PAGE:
Attacks on .NET - Un'CLR future presented at Virus Bulletin 2002

by Francisco fernandez Guerra (Panda Software),


Summary : "

Microsoft has been working on the .NET Framework over three years, in
an attempt to simplify the development of fast and effective
applications for any platform or device. By allowing applications to
share data over the Internet, Web services enable developers to
assemble applications from new and existing code, regardless of the
programming language. All these facilities will no doubt be exploited
in the creation of worms and Trojans, and provide even more powerful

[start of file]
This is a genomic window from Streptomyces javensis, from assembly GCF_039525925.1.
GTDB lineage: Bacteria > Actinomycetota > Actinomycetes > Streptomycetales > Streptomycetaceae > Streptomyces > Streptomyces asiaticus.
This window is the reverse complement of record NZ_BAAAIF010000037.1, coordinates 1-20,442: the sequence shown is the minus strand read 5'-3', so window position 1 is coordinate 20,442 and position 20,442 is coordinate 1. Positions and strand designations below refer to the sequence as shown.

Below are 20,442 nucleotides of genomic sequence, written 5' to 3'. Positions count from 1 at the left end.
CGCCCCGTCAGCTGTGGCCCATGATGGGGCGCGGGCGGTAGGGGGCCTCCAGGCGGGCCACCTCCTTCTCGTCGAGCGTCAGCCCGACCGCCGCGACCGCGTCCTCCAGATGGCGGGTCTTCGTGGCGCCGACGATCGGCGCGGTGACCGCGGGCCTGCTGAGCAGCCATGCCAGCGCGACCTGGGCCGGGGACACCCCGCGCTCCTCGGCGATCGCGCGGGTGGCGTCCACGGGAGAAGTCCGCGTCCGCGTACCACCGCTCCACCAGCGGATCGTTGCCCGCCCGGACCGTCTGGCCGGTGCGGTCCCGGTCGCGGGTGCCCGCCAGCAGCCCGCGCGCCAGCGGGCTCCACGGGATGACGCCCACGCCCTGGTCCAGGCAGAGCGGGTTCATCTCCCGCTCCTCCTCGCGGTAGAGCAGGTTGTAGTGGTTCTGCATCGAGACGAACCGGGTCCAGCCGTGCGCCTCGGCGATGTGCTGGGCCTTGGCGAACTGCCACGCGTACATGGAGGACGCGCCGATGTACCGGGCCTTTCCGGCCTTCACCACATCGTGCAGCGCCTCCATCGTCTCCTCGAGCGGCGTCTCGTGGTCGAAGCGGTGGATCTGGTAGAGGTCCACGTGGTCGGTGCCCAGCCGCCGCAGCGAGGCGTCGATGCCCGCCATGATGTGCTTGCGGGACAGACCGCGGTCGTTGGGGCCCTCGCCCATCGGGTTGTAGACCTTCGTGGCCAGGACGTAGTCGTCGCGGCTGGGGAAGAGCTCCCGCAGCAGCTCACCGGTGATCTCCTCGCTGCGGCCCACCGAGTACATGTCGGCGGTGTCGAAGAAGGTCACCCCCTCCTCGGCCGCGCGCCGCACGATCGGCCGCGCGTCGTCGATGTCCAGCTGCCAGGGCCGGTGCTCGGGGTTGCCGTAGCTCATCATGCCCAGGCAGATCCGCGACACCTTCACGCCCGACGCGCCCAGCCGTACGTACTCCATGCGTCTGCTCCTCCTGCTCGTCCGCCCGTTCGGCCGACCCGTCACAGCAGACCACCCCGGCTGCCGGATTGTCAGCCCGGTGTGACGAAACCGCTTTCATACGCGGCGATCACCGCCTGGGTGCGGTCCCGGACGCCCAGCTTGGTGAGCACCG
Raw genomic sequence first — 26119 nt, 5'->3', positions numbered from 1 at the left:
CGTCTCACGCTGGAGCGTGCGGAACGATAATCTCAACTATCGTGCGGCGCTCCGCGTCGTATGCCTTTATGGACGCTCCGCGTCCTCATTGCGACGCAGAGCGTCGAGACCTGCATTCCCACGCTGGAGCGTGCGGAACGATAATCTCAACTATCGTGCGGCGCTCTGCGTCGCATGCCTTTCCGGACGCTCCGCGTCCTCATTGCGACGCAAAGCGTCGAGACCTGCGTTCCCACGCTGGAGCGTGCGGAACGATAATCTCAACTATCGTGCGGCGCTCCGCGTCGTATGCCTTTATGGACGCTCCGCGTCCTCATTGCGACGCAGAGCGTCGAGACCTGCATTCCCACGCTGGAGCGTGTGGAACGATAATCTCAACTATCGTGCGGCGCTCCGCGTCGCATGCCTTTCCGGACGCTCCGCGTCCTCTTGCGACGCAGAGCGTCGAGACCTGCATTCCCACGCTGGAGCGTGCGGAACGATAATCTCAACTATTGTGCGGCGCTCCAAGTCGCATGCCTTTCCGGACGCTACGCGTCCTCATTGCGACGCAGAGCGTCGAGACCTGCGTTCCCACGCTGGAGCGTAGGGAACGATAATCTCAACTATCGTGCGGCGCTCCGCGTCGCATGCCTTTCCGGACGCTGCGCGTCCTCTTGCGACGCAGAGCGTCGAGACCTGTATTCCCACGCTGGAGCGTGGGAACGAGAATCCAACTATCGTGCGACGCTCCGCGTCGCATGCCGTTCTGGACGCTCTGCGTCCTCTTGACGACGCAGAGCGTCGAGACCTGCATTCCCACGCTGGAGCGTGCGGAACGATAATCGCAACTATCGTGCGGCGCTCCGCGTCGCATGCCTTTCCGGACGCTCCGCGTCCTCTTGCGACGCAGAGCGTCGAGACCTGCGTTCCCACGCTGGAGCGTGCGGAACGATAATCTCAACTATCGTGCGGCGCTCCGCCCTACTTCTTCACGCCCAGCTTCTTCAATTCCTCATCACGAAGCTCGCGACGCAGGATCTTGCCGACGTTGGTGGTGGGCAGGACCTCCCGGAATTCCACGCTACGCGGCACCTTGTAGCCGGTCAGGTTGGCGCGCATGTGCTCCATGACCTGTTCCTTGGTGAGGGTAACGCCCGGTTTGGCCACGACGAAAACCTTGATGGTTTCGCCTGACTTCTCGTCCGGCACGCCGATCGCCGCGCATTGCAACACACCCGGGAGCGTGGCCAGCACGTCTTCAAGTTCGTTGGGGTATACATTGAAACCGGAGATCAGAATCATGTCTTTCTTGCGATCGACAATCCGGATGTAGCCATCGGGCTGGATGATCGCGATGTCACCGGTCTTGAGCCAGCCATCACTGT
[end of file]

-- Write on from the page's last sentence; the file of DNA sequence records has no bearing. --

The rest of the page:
This paper examines the potential virus attacks on the .NET Framework
and the implications for anti-virus developers in order that there is
a better understanding of the problems we'll face in the future.

The paper will briefly discuss the .NET executable fo rmat and MSIL
instruction set, exploring the possibilities for the CLR to execute
cross-platform malicious code. Potential virus attacks will be
analysed in detailed, providing ideas to deal with them. We will also
cover the viability of distributed viruses as well as the Compact
Framework for the PDAs and other potential devices.

The Visual Studio .NET final release is already out there, and we
won't have to wait long to witness a new generation of distributed
viruses; it's just a question of time. While virus writers familiarize
themselves with .NET, we should dedicate research time to be prepared
for the next battleground.